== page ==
For several years, the Aurora Fire Department has received voter-approved tax revenue to enhance its operations. The police department wanted to do likewise, but that attempt failed May 7.

Voters rejected Issue 3, a 1.2-mill safety levy that would have generated about $689,000 annually. The final but unofficial vote count from the Portage County Board of Elections was 667 against and 361 for.

"It's very disappointing," said Mayor James Fisher. "But the voters have given an indication of how they want to spend their money. The need for enhanced safety forces is still there, and I'll work with Council to see how we can support our police department financially.

"We'll have to make some tough financial choices. If the vote would have been closer, we'd have some other options. Safety is still a key priority."

Police Chief Seth Riewaldt said officials tried to make a point that additional officers are needed, and he hopes Council and the mayor will do what they can to address the police department manpower situation.

"It's tough to get people to raise their taxes right now," he concluded.

The levy would have cost the owner of a $100,000 property an additional $37 per year.

The police levy would have supported the hiring of two additional patrol officers, one detective and an additional school resource officer, as well as "the technology support that improves the effectiveness of our officers," according to Fisher.

The new funding also would have enabled police to reinstate a community enhancement team, which allows certain officers to focus on more serious crimes and incidents.

According to Riewaldt, the city has 26 full-time officers, which amounts to 1.6 officers per 1,000 residents -- 10 percent fewer than in 2000 and 14 percent fewer than in 2007. From 2007-09, the city had 1.86 officers per 1,000 residents.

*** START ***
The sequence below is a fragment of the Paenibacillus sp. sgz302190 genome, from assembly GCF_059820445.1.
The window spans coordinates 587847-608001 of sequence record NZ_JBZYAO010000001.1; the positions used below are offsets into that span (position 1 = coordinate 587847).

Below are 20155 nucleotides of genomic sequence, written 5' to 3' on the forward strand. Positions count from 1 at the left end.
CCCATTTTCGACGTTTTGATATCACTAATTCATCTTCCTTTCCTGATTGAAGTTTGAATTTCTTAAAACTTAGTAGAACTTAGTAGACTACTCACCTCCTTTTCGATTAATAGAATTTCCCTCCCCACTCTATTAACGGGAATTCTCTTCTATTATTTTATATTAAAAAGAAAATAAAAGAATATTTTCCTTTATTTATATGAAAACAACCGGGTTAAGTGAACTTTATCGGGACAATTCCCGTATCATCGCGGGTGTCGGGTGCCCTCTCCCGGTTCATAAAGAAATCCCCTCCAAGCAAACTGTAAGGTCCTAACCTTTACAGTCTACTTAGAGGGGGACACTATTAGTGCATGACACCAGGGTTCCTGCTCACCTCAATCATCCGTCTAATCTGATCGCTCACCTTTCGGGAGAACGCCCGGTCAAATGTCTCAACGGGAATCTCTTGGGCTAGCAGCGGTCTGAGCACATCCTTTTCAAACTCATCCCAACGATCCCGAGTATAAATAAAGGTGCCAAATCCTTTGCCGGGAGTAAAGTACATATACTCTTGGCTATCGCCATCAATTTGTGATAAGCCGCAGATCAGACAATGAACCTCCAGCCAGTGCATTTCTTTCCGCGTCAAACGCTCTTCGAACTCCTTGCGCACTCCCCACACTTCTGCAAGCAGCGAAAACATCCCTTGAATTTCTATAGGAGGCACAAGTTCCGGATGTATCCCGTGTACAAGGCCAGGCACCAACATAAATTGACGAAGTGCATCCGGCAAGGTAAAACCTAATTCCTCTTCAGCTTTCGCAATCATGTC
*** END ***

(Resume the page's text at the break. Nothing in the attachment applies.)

CITY OFFICIALS claim the national average is 2.2 and the regional average is 2.1.

The voter turnout was very low, with just 1,028 votes cast on the Aurora levy. A mayoral or presidential election usually sees more than four times that many voters go to Aurora's polls. Portage County's turnout of 8.87 percent was the lowest in many officials' recent memory.

In other election results, Portage County voters approved additional revenue for the health district, which serves all of the county except Kent and Ravenna, for the first time since 1955. A 0.4-mill replacement levy for the Portage County Health District (Issue 1) passed 3,523 to 2,778.

The current health levy brings in $200,000. The new levy will provide $800,000 more. Residents owning homes valued at $100,000 will pay about $10 per year in additional taxes or about $12.60 overall.

The additional revenue will enable the district to restore services that have gone by the wayside because of budget cuts, increase staffing and initiate new programs for public health. It also ensures that the district will be fully accredited by 2018, the deadline set in the new state budget.

In Reminderville, a 3-mill replacement levy (Issue 2) for roads and bridges passed 36 to 27. The levy will replace a 3-mill issue that expired Dec. 31, 2012, and will generate about $267,000 per year for the next five years. It will cost the owner of a property valued at $100,000 about $92 per year.

Reminderville Fiscal Officer Deborah Wordell said the levy is part of the village's approximately $1.2 million road maintenance fund, which also includes grant money from the Ohio Public Works Commission and permissive tax funds.


Phone: 330-541-9400 ext. 4189